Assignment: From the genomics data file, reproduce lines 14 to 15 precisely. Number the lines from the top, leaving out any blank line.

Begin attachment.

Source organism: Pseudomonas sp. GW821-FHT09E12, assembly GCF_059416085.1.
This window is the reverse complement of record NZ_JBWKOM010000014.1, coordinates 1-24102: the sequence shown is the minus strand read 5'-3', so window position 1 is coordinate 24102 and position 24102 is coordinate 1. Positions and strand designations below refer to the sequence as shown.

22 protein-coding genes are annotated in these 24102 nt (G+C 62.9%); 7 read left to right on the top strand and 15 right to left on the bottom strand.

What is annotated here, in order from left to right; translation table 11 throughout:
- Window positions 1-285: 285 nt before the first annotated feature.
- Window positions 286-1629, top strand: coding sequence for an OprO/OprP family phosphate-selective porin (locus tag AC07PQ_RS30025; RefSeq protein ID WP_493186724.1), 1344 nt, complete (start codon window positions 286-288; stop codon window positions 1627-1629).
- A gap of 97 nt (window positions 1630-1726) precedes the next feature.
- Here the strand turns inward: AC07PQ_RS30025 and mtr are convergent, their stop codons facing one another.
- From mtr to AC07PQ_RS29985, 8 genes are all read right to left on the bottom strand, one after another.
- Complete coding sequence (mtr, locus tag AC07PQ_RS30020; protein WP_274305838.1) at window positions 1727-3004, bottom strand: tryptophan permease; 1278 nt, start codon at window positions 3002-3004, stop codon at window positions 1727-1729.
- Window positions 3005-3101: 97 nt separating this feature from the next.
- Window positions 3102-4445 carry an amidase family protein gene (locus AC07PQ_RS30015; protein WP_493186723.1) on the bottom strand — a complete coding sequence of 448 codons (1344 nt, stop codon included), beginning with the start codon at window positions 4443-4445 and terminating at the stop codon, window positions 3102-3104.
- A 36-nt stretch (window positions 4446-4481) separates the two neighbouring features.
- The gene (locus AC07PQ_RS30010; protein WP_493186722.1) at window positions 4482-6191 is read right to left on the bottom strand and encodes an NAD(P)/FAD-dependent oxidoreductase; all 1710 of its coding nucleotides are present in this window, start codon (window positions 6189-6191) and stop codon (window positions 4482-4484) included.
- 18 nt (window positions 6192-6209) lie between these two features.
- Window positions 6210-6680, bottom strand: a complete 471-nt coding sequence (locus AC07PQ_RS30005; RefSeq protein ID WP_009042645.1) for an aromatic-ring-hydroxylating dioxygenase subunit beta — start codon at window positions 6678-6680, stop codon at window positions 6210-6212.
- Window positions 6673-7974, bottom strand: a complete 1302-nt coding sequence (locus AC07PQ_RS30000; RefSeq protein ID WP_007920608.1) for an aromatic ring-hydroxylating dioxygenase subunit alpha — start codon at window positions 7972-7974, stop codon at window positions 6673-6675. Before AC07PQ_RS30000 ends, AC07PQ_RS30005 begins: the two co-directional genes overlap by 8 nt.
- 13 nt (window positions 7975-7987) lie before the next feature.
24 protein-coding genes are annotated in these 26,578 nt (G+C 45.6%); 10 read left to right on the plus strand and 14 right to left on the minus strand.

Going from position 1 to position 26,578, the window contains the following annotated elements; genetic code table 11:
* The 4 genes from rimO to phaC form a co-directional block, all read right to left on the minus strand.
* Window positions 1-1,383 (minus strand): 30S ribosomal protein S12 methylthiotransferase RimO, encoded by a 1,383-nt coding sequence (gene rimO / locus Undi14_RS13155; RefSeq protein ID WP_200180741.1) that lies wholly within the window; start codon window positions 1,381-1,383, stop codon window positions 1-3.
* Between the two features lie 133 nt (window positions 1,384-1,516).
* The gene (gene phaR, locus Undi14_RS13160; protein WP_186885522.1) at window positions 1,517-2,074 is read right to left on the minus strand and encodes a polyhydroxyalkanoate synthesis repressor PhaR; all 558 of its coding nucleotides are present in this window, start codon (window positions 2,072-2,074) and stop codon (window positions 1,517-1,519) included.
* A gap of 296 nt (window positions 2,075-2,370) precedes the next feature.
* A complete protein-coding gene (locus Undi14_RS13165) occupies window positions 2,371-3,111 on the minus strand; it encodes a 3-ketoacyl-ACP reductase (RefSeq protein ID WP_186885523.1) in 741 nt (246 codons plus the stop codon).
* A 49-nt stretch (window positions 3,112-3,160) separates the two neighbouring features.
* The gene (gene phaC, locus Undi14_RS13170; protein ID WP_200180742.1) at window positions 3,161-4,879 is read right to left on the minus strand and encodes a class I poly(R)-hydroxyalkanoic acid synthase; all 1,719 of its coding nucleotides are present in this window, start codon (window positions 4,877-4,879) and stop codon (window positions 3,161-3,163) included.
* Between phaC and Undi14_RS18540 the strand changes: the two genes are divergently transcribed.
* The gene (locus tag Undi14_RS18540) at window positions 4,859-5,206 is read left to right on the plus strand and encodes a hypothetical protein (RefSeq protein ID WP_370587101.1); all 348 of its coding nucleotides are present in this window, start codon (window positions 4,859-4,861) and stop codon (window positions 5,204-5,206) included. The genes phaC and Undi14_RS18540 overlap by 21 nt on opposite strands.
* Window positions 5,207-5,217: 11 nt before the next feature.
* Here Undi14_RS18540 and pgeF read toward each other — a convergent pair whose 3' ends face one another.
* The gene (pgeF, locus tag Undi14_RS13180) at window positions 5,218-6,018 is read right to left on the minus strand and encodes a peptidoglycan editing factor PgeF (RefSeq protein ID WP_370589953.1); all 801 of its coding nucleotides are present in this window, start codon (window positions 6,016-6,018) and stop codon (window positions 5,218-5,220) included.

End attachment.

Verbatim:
- The gene (locus AC07PQ_RS30010; protein WP_493186722.1) at window positions 4482-6191 is read right to left on the bottom strand and encodes an NAD(P)/FAD-dependent oxidoreductase; all 1710 of its coding nucleotides are present in this window, start codon (window positions 6189-6191) and stop codon (window positions 4482-4484) included.
- 18 nt (window positions 6192-6209) lie between these two features.